Since the early 2000s, the Chinese discourse on law and justice has become associated with accounts of miscarriages of justice. Disclosure of such cases has generated public outcry and intense public debate. These have become particularly prominent under the leadership of Xi Jinping. While Xi has brought errors of justice under the spotlight, the ways in which such cases have been revealed, discussed, and officially handled through the decades are testimony to changes in criminal justice policies and specific governance agendas.
This seminar explores changes in the administration of China’s criminal justice over the last thirty years. It traces the ways in which cases of miscarriages of justice have been handled through the Jiang, Hu, and Xi eras. It highlights how the public disclosure of errors in the justice system has resulted in legal reforms and, at the same time, has benefitted China’s ruling party’s governance agendas and legitimacy.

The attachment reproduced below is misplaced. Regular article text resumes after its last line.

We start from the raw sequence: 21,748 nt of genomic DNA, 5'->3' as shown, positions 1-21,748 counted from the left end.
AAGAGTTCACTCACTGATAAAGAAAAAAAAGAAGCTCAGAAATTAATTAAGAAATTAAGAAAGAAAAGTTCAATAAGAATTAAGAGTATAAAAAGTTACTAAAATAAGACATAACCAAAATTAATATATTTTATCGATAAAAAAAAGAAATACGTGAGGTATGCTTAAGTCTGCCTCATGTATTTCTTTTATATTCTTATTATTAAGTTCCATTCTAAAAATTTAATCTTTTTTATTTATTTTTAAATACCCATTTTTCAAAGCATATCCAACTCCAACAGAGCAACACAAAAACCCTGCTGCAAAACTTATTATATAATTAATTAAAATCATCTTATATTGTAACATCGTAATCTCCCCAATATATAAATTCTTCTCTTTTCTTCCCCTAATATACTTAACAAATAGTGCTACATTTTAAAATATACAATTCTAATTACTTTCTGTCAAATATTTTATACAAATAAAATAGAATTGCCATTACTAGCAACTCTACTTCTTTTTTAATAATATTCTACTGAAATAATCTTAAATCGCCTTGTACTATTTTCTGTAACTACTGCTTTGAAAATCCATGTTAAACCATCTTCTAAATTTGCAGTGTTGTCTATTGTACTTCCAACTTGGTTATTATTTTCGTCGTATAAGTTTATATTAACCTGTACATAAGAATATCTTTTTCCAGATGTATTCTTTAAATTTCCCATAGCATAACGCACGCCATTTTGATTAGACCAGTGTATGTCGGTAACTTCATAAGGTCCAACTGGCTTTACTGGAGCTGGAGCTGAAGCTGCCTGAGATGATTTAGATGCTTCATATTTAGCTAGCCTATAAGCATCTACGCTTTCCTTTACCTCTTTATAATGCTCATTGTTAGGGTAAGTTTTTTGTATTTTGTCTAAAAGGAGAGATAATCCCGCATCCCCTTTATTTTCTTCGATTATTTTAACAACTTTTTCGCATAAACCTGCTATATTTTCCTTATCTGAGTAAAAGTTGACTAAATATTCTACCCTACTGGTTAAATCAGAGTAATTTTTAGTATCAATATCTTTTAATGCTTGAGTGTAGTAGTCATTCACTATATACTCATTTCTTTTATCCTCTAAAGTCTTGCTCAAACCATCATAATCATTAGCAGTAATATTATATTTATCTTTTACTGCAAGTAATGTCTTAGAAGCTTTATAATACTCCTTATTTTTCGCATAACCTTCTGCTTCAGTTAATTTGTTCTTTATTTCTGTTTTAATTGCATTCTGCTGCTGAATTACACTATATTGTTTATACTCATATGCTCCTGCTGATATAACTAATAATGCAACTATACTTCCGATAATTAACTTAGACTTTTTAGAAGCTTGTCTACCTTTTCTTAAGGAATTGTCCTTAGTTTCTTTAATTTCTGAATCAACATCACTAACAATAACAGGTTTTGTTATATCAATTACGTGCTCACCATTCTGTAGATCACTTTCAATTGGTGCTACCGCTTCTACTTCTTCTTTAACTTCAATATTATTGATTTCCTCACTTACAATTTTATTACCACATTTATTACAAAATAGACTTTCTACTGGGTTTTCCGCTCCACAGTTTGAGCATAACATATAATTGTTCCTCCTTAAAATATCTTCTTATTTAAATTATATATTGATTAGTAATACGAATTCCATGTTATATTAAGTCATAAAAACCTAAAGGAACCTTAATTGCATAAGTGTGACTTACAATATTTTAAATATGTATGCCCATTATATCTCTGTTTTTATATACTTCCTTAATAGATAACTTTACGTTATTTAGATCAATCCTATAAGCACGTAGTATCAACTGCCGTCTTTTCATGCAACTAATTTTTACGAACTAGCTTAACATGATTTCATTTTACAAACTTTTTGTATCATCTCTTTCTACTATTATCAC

Elisa Nesossi is an ARC DECRA Fellow at the Australian Centre on China in the World (ANU). Her research interests include: contemporary Chinese law and politics, Chinese criminal justice, human rights and civil society in China, comparative human rights law, and comparative criminal justice.
All attendees are invited to join us in the CIW Tea House from 3.30pm for an informal discussion with the guest speaker before the seminar.
The ANU China Seminar Series is supported by the China Institute and the Australian Centre on China in the World at The Australian National University’s College of Asia & the Pacific.